“My improvement against Aisling Daly is all from [Michigan] Top Team.” – Randa Markos
VC: Your previous team is Michigan Top Team in Dearborn, which is run by Daron Cruickshank. How is your relationship with him now?
Still really good! I’m still going to train there when I’m home in between fights. He’s an awesome guy who is very dedicated to his craft. It’s an awesome gym and they helped me a lot. I just needed to make the change and I always wanted to go to Tristar to see if it was a fit for me. My improvement against Aisling Daly is all from Top Team. We (Me and Daron) are still really close and I’ll see him and the whole team when I get back home.
VC: That team has gotten a bad reputation from fans that say they didn’t do anything for you, but I have to refute that.
They helped me a lot for my fight with Aisling, a lot of credit goes to them.
VC: You mentioned before that you wanted a fight with Paige VanZant and it didn’t go through. Were there serious talks between your team and the UFC to make that fight happen?
I didn’t ask the UFC for it, I just put it out on social media. I was waiting for a fight and nothing was happening, so I finally said ‘I’m going to take a shot and see if I get it’. She had a really good fight with Alex Chambers and then they moved her up ahead of me in the rankings, which made me want it even more. That was a big reason why I wanted that fight, if she was going to move me down in the rankings she should, at least, have to fight me for it. When I didn’t get it, it was whatever to me. Everything happens for a reason and it helped me in my decision to come to Tristar.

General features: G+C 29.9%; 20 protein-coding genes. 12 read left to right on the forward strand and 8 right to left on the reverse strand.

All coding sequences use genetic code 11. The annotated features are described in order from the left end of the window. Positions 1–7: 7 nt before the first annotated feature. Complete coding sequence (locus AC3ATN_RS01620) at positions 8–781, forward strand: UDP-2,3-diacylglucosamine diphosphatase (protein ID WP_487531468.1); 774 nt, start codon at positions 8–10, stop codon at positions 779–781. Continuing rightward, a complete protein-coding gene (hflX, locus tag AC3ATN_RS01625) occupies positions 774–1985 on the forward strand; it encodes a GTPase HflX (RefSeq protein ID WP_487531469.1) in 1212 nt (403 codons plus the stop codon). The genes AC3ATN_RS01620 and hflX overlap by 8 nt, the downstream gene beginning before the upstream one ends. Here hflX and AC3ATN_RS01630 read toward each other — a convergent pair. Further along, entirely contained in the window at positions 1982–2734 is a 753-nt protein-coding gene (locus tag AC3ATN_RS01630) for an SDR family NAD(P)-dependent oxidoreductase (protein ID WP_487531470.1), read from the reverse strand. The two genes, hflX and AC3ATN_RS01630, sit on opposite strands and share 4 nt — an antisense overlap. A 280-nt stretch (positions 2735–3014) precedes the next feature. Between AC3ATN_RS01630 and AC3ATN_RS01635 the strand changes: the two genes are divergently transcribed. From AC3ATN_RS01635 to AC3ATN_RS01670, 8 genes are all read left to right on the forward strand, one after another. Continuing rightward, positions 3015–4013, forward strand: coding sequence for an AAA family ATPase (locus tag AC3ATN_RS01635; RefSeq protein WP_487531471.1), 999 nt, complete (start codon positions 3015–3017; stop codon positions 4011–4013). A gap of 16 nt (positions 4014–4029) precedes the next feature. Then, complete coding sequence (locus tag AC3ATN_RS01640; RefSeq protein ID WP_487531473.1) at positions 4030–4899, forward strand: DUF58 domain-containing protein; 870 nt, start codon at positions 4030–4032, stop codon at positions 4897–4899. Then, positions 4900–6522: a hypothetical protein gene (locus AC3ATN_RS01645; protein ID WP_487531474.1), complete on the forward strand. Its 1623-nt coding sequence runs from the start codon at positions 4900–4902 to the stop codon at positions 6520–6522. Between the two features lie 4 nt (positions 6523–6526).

“I think I can beat anybody in the UFC. I’m here to be the champ!” – Randa Markos
VC: Seeing her against Rose Namajunas, a former opponent of yours and in a fight that you wanted, could you have beaten that Paige VanZant?
I think I can beat anybody in the UFC. I’m here to be the champ! I thought the VanZant fight would be a good fight, especially because of the rankings thing. I wanted her to have to fight me for it instead of just being handed it. I definitely think I can beat her.
VC: What did you think of the fight?
I thought it was an awesome fight. Rose looked really good and was extremely technical.
VC: You’re fighting Karolina Kowalkiewicz, how do you see that fight playing out for you?
You can play it out in your head all you want, but once you get in the cage anything can happen. I know she’s going to try and keep it on her feet, but I’m ready for anything. I’ve been training the ground game just as much as the standup for this fight. I feel confident anywhere and I’m ready for anything. I have a feeling she’s going to try and keep it on the feet and use her great take down defense. I’m aware of all of her skills; she has two submissions in the past which means we can’t take her ground game lightly.
VC: You mentioned rankings as a motive for wanting a fight with Paige. Kowalkiewicz is pretty unanimously top 5 best Strawweights in the world. Was that a motive for this fight?
I don’t really care about rankings. I wasn’t getting a fight and she was moving ahead of me while I received notice after notice of ‘there’s no fight for you’ or ‘this persons injured’. It was very discouraging while I was training hard and still nothing. The rankings thing was just a reason to ask for a fight because I’m not the type to bad mouth anyone. She was constantly moving up and she’s moving me down after beating opponents I know I can beat. I know rankings don’t matter, especially in our division because of unknowns. Take Karolina, she’s 7-0 and no one has even heard of her, but she is definitely top 5 for sure.
” I will get my turn to fight Tecia again; I just have to be patient.” – Randa Markos
VC: Your season of TUF was based off rankings 1-16. You had the upset of the season as a 14 seed beating the 3 seed Tecia Torres. What’s it like, watching her getting fights and [becoming] closer to a title shot?
It doesn’t bother me. She beat Rose in Invicta and Rose is a very tough opponent. I will get my turn to fight Tecia again; I just have to be patient.
VC: You only fought twice in 2015, what does 2016 bring for you?